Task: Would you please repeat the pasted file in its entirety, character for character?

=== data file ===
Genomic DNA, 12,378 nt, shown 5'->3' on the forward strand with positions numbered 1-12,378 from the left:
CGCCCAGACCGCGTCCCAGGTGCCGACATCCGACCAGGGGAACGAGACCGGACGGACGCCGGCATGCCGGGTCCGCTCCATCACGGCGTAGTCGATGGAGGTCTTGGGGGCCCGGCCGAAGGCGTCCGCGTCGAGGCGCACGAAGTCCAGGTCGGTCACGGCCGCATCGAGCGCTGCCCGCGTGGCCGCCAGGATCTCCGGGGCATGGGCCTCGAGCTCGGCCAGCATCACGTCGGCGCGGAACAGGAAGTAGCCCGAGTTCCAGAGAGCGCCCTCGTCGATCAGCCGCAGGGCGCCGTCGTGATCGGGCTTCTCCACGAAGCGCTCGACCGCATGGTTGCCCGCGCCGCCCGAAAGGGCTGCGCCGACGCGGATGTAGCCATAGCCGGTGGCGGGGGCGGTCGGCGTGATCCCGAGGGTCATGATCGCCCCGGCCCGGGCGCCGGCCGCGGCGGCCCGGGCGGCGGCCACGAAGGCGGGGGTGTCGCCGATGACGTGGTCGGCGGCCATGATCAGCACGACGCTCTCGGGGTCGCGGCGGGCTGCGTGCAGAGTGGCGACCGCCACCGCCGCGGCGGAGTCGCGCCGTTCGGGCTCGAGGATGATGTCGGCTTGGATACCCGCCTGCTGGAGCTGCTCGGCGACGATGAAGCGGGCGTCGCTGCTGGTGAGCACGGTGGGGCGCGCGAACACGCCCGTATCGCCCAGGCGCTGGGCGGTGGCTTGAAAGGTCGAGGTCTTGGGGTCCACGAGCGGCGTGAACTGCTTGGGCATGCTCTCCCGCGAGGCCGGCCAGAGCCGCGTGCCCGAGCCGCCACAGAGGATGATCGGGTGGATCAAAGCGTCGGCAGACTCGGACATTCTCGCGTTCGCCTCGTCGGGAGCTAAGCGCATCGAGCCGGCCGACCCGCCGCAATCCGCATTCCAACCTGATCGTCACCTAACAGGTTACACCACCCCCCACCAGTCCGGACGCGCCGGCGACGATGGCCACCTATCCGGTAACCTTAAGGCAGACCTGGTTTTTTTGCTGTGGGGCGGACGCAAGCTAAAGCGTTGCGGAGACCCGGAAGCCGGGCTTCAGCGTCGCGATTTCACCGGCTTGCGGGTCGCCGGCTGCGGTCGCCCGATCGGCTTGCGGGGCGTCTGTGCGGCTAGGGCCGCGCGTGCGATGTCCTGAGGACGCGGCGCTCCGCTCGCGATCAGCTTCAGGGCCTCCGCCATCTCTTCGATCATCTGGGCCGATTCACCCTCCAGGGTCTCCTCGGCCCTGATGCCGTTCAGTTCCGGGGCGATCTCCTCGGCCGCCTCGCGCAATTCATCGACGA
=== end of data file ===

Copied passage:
Genomic DNA, 12,378 nt, shown 5'->3' on the forward strand with positions numbered 1-12,378 from the left:
CGCCCAGACCGCGTCCCAGGTGCCGACATCCGACCAGGGGAACGAGACCGGACGGACGCCGGCATGCCGGGTCCGCTCCATCACGGCGTAGTCGATGGAGGTCTTGGGGGCCCGGCCGAAGGCGTCCGCGTCGAGGCGCACGAAGTCCAGGTCGGTCACGGCCGCATCGAGCGCTGCCCGCGTGGCCGCCAGGATCTCCGGGGCATGGGCCTCGAGCTCGGCCAGCATCACGTCGGCGCGGAACAGGAAGTAGCCCGAGTTCCAGAGAGCGCCCTCGTCGATCAGCCGCAGGGCGCCGTCGTGATCGGGCTTCTCCACGAAGCGCTCGACCGCATGGTTGCCCGCGCCGCCCGAAAGGGCTGCGCCGACGCGGATGTAGCCATAGCCGGTGGCGGGGGCGGTCGGCGTGATCCCGAGGGTCATGATCGCCCCGGCCCGGGCGCCGGCCGCGGCGGCCCGGGCGGCGGCCACGAAGGCGGGGGTGTCGCCGATGACGTGGTCGGCGGCCATGATCAGCACGACGCTCTCGGGGTCGCGGCGGGCTGCGTGCAGAGTGGCGACCGCCACCGCCGCGGCGGAGTCGCGCCGTTCGGGCTCGAGGATGATGTCGGCTTGGATACCCGCCTGCTGGAGCTGCTCGGCGACGATGAAGCGGGCGTCGCTGCTGGTGAGCACGGTGGGGCGCGCGAACACGCCCGTATCGCCCAGGCGCTGGGCGGTGGCTTGAAAGGTCGAGGTCTTGGGGTCCACGAGCGGCGTGAACTGCTTGGGCATGCTCTCCCGCGAGGCCGGCCAGAGCCGCGTGCCCGAGCCGCCACAGAGGATGATCGGGTGGATCAAAGCGTCGGCAGACTCGGACATTCTCGCGTTCGCCTCGTCGGGAGCTAAGCGCATCGAGCCGGCCGACCCGCCGCAATCCGCATTCCAACCTGATCGTCACCTAACAGGTTACACCACCCCCCACCAGTCCGGACGCGCCGGCGACGATGGCCACCTATCCGGTAACCTTAAGGCAGACCTGGTTTTTTTGCTGTGGGGCGGACGCAAGCTAAAGCGTTGCGGAGACCCGGAAGCCGGGCTTCAGCGTCGCGATTTCACCGGCTTGCGGGTCGCCGGCTGCGGTCGCCCGATCGGCTTGCGGGGCGTCTGTGCGGCTAGGGCCGCGCGTGCGATGTCCTGAGGACGCGGCGCTCCGCTCGCGATCAGCTTCAGGGCCTCCGCCATCTCTTCGATCATCTGGGCCGATTCACCCTCCAGGGTCTCCTCGGCCCTGATGCCGTTCAGTTCCGGGGCGATCTCCTCGGCCGCCTCGCGCAATTCATCGACGA